One end of the rearfoot wedge 16 attached on the orthoinserts has round-edge finish so as to have a similar shape with the rear part of the orthoinserts, wherein a plurality of control lines 17 are formed on the surface of its rear part with each spaced a constant interval apart along the shape of the heel so that a selection of any one of the control lines provides the control of the angle of the rear part of the orthoinserts to the ground surface. By the above control line of the rearfoot wedge 16, the angle range of the insole plate 1 to the ground surface can be adjusted from 0.5 to 10 degrees, and preferably 2 to 3 degrees.
However, the rear foot wedge 16 can have a wider dimension than the forefoot wedge 15, which is due to the fact that the rear part of the foot or heel carries most of the body weight. The oversupinating heel is everted while the forepart of the foot is controlled by five metatarsals and phalanges.
The control lines 17 of the rearfoot wedge 16 preferably are composed of arcs having the same diameter as the corner of the rearfoot wedge 16, which is understood to make a precise control of the angle by attaching the rearfoot wedge 16 on the rear part of the shell plate 1 and then cutting the extending part out of the wedge.
Therefore, it is first necessary to choose one type of orthoinsert suitable for a certain foot shape for correction which is classified and patterned of three types, such as, oversupinating-type, semipronating-type, and hyperpronating-type, and then to use one or both of the forefoot wedge 15 and the rearfoot wedge 16, which is suitable to control the minute difference among individuals for the easy and convenient application of orthoinserts into a pair of sport shoes or walking shoes.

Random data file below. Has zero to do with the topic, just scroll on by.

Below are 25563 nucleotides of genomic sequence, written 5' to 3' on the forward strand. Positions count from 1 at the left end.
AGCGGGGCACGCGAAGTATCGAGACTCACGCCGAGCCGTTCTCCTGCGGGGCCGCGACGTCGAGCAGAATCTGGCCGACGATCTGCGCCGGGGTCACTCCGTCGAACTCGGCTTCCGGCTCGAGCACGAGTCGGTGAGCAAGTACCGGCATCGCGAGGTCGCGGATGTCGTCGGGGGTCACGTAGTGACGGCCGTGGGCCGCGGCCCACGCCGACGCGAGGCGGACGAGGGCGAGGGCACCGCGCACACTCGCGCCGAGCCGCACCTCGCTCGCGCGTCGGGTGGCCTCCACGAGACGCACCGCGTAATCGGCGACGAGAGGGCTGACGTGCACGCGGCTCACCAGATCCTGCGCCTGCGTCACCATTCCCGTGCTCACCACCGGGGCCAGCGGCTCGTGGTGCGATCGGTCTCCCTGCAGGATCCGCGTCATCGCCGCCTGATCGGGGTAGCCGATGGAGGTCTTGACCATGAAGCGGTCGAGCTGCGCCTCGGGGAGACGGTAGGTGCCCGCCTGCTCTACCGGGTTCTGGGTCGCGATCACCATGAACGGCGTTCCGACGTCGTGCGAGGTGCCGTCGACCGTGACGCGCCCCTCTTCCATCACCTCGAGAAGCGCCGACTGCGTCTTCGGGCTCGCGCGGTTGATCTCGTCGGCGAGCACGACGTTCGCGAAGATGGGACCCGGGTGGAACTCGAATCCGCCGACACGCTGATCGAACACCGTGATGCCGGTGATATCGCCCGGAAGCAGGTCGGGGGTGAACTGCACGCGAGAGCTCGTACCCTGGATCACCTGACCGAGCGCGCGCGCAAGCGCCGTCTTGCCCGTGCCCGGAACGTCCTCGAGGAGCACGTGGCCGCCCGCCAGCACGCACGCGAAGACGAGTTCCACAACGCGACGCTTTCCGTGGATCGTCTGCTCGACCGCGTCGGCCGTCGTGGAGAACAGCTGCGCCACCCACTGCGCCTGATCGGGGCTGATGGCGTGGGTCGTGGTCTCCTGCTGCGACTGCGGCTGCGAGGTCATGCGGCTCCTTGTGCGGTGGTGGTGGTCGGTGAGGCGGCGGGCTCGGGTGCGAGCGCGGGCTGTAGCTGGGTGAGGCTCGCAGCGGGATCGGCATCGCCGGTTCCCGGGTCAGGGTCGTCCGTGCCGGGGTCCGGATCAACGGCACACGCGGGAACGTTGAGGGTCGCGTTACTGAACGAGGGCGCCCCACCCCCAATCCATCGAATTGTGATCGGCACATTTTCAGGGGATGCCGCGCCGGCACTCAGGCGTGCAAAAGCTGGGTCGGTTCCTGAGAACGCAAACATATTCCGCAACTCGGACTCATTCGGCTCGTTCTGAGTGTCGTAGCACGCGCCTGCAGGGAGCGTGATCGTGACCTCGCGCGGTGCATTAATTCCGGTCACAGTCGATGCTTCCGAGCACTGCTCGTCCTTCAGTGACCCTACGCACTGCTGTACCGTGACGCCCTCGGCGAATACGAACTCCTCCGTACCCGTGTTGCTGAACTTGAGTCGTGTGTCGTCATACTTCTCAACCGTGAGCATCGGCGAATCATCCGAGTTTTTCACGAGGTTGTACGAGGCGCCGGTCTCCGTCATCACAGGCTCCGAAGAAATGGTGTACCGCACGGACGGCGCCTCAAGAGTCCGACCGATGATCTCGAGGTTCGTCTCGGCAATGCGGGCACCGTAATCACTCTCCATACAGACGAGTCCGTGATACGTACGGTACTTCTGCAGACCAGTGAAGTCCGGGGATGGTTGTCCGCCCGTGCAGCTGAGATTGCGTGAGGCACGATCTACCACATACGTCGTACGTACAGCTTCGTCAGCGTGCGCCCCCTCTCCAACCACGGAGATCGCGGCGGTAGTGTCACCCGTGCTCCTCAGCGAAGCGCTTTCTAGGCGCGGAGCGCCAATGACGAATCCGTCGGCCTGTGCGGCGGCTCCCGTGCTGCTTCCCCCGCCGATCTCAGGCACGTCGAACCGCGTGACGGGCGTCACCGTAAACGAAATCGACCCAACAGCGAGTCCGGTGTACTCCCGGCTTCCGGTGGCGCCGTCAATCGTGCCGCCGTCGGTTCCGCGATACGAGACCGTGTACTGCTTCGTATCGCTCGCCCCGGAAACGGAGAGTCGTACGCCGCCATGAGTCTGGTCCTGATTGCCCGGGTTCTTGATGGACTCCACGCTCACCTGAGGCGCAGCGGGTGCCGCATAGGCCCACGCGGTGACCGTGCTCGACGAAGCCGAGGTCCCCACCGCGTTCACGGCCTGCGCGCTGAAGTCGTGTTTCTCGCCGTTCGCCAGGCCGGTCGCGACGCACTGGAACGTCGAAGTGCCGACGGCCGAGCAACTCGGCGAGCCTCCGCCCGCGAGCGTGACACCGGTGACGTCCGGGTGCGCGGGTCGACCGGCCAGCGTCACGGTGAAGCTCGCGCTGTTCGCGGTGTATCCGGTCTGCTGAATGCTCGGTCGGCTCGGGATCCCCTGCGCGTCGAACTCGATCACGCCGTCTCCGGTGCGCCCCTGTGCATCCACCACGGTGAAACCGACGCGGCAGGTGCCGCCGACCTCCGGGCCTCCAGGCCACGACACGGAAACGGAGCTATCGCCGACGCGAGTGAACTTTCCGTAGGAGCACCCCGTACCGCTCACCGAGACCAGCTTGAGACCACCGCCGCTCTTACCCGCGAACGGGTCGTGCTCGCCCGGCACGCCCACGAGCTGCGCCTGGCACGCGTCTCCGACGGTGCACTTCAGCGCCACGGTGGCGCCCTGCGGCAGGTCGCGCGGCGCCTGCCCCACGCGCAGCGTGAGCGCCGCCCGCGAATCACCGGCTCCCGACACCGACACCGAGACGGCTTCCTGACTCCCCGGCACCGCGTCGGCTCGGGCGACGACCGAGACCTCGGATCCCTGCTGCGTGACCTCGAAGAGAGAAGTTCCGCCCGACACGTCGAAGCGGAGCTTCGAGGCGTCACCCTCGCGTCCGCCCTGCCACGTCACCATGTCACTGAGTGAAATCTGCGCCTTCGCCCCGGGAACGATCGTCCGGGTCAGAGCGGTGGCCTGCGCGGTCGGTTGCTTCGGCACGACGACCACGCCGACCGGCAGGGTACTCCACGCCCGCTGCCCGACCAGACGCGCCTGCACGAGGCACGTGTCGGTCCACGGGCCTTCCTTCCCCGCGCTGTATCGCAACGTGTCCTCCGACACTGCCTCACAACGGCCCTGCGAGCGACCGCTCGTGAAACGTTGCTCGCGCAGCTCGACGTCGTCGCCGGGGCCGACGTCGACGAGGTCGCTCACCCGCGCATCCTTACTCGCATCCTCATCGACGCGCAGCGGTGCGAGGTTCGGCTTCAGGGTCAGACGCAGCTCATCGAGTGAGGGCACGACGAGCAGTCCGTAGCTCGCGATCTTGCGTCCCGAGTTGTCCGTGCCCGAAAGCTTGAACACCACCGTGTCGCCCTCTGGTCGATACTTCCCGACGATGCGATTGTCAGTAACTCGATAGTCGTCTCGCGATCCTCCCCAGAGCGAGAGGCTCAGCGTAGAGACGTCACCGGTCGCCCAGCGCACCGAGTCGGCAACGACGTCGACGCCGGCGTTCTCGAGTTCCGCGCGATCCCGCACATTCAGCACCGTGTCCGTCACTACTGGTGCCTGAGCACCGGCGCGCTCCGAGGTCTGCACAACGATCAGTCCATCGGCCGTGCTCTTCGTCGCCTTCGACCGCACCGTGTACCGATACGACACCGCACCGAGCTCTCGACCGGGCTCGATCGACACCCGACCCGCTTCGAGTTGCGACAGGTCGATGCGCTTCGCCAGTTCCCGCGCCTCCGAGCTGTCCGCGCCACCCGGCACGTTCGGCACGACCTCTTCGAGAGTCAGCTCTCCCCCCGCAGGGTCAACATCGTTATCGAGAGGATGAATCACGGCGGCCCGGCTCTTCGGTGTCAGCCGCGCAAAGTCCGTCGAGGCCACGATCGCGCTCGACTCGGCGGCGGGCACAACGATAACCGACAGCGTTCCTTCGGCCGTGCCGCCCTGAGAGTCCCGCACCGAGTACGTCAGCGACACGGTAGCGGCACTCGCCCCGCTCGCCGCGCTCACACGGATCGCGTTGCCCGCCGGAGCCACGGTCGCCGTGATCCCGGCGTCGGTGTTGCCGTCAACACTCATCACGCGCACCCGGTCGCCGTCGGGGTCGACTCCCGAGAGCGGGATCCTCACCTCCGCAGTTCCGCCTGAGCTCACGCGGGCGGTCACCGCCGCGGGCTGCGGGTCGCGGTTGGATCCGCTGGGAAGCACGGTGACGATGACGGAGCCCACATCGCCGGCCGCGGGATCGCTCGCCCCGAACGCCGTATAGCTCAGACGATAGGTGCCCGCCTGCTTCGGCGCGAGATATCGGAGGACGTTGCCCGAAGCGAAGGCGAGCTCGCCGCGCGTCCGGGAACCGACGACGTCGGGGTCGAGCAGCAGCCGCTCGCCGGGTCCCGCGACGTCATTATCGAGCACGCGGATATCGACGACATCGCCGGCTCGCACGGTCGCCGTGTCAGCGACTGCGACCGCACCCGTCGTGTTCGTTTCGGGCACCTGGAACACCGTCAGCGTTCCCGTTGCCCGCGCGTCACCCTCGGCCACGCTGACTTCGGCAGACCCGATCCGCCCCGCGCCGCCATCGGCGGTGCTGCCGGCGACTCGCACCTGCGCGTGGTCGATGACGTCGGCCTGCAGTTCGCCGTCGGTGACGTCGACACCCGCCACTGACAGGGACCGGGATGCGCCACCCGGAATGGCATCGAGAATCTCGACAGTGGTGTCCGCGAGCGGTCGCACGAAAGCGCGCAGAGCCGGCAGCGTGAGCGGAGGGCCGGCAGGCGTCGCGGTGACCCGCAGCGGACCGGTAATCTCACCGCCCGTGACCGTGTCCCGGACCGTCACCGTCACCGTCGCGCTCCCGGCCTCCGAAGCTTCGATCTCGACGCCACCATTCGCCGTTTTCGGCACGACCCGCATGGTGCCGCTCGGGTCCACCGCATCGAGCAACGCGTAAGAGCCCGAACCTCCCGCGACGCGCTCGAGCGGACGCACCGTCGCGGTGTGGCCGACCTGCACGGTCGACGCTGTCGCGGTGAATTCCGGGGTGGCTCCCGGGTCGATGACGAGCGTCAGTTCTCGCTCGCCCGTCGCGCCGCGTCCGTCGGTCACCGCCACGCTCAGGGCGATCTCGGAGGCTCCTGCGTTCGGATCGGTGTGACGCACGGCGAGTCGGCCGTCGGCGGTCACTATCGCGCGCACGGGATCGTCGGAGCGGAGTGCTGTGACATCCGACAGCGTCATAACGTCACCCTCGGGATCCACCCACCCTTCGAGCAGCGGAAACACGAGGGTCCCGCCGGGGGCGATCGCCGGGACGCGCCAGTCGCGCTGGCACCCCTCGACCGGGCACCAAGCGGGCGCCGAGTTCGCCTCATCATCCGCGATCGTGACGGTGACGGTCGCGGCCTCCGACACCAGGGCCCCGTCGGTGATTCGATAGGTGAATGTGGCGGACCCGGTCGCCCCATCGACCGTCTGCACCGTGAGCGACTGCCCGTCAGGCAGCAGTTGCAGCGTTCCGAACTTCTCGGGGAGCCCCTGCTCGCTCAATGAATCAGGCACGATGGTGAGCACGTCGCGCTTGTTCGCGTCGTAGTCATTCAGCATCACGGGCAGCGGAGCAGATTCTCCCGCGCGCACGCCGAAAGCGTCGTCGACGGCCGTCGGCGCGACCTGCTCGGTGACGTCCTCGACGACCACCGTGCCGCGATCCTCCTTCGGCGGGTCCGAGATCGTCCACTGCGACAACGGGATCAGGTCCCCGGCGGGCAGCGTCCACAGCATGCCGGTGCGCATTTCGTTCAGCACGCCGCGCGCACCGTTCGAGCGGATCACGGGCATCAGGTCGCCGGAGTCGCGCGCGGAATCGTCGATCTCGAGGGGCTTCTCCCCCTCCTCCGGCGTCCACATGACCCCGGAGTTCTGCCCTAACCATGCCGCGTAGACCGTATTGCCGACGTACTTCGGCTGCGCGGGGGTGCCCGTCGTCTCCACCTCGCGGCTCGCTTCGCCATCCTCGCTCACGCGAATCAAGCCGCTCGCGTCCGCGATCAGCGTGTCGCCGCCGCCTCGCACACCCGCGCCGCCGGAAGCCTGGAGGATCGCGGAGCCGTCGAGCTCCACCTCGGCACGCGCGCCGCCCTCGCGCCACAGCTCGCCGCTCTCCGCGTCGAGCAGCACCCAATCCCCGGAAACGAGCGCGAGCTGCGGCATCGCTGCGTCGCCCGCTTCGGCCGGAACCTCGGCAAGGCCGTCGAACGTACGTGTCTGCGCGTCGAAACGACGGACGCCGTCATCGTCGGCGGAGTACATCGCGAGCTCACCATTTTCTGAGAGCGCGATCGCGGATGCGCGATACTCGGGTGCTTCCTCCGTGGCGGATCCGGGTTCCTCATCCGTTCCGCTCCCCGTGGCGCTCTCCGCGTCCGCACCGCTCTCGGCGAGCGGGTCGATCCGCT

Orthoinserts for the foot correction and comfort of the present invention can be either applied between the middle insole and the bottom insole of a shoe or attached on the middle insole to be integrated together so that the usage of the shoe having the orthoinsert provides the improved activity and the effective correction of the foot.
Therefore, by the present invention, there is provided an orthoinsert including the control lines 17 formed on the forefoot wedge 15 and the rearfoot wedge 16, wherein the angle between the distorted foot and the ground surface is easily controlled by appropriately selecting the control lines 17 depending on the mechanical condition for any type of abnormal functioning foot and a mass production is possible accordingly.
It will be apparent to those skilled in the art that some modifications and variations of the present invention can be made without departing from the spirit or scope of the invention. Thus, it is intended that the present invention cover the modifications and variations of this invention provided they come within the scope of the appended claims and their equivalents.
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|WO2003086127A1 *||Apr 15, 2003||Oct 23, 2003||Pascal Chenut||Proprioceptive orthopedic sole comprising modular correction means|
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|U.S. Classification||36/159, 36/43, 36/160|
|International Classification||A43B13/38, A43B17/00, A43B7/14, A43B17/02, A61F5/14|
|Cooperative Classification||A43D999/00, A43B7/142, A43B7/14, A43B7/144, A43B7/141, A43B17/02, A43B7/1445|
|European Classification||A43B7/14A20H, A43B7/14A10, A43B7/14A20A, A43B7/14A20M, A43D999/00, A43B17/02, A43B7/14|
|Oct 27, 2000||AS||Assignment|
Owner name: BIOMECHANICS CO., LTD., KOREA, REPUBLIC OF
Free format text: ASSIGNMENT OF ASSIGNORS INTEREST;ASSIGNOR:IN-SIK PARK;REEL/FRAME:011195/0686
Effective date: 20000817
|Feb 23, 2004||FPAY||Fee payment|
Year of fee payment: 4
|Feb 22, 2008||FPAY||Fee payment|
Year of fee payment: 8
|Mar 3, 2008||REMI||Maintenance fee reminder mailed|
|Apr 2, 2012||REMI||Maintenance fee reminder mailed|
|Aug 22, 2012||LAPS||Lapse for failure to pay maintenance fees|
|Oct 9, 2012||FP||Expired due to failure to pay maintenance fee|
Effective date: 20120822